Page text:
Recently, discussions of Chatroulette have come up in several of my classes. Some classmates admitted trying the new form of social networking, while others were skeptical or unaware of it.
In a video posted on Vimeo.com, filmmaker Casey Neistat explores the Chatroulette phenomenon. Neistat spent a Thursday afternoon clicking through 90 people on Chatroulette to collect data about the users. He divided the users into three categories: boys, girls and perverts. Of the people he encountered on the site, 71% were males, 15% were females and 14% fell into Neistat’s “pervert” category. As a subcategory, he found that 83% were young people and 17% old people.
Through his experiment on Chatroulette, Neistat discovered the concept of being “nexted,” which is when the stranger immediately clicks the “next” button upon seeing you. Neistat was nexted 19 out of 20 times in an average time of 2.9 seconds. After the initial disappointment of being nexted so frequently, Neistat realized that he would probably next himself too. Once he became comfortable with the service and its nexting option, he only stopped on pretty girls. Neistat’s experience with Chatroulette raises the question: besides giving boys a place to surf in the hopes of chatting with pretty girls and offering a place where perverts are free to be perverts, what is the value of Chatroulette?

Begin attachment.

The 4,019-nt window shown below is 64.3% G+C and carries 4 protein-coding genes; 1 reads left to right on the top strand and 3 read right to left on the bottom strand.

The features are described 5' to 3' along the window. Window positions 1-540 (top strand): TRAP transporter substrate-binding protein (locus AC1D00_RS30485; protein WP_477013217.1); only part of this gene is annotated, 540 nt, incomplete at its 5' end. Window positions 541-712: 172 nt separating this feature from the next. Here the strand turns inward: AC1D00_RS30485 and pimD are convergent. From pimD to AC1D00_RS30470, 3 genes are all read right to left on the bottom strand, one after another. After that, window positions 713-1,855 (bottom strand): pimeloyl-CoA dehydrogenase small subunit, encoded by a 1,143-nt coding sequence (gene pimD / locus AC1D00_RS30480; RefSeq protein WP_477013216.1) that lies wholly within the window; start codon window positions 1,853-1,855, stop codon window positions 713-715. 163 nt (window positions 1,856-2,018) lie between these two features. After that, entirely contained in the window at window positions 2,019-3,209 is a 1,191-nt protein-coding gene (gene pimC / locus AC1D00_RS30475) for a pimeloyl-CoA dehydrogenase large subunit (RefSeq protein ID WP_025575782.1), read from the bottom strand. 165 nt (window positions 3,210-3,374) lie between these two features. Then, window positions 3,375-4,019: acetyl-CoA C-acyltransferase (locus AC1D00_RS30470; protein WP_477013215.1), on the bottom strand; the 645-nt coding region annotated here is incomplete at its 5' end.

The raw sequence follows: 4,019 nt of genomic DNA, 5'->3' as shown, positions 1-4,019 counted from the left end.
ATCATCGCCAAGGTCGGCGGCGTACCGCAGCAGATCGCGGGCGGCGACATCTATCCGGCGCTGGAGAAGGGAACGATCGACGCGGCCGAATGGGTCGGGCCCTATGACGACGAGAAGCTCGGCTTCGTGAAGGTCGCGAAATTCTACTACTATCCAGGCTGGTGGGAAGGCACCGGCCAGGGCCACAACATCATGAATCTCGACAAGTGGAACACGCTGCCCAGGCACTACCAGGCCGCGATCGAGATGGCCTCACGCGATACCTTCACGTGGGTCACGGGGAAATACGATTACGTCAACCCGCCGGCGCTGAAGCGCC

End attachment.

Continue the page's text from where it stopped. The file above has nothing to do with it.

Chatroulette may be a call for change in social media. After all, the service was created by a 17-year-old Russian teen seeking a more entertaining form of social networking. The entertainment value of Chatroulette may lie in the element of surprise it has introduced. As Neistat stated in his video, “It’s like gambling; you can never predict what you might roll. Maybe you meet an interesting girl, maybe it’s a fat Asian guy in a pink bra.” The allure that people have to this element of surprise might be something for social media professionals to consider.
To watch the video and read more about what PR professionals could learn from Chatroulette, visit the Strategic Public Relations blog: http://prblog.typepad.com/strategic_public_relation/2010/02/chat-roulette-the-element-of-surprise-discovery.html
This guest blog was written by PRowl Public Relations staff member, Michelle Voli.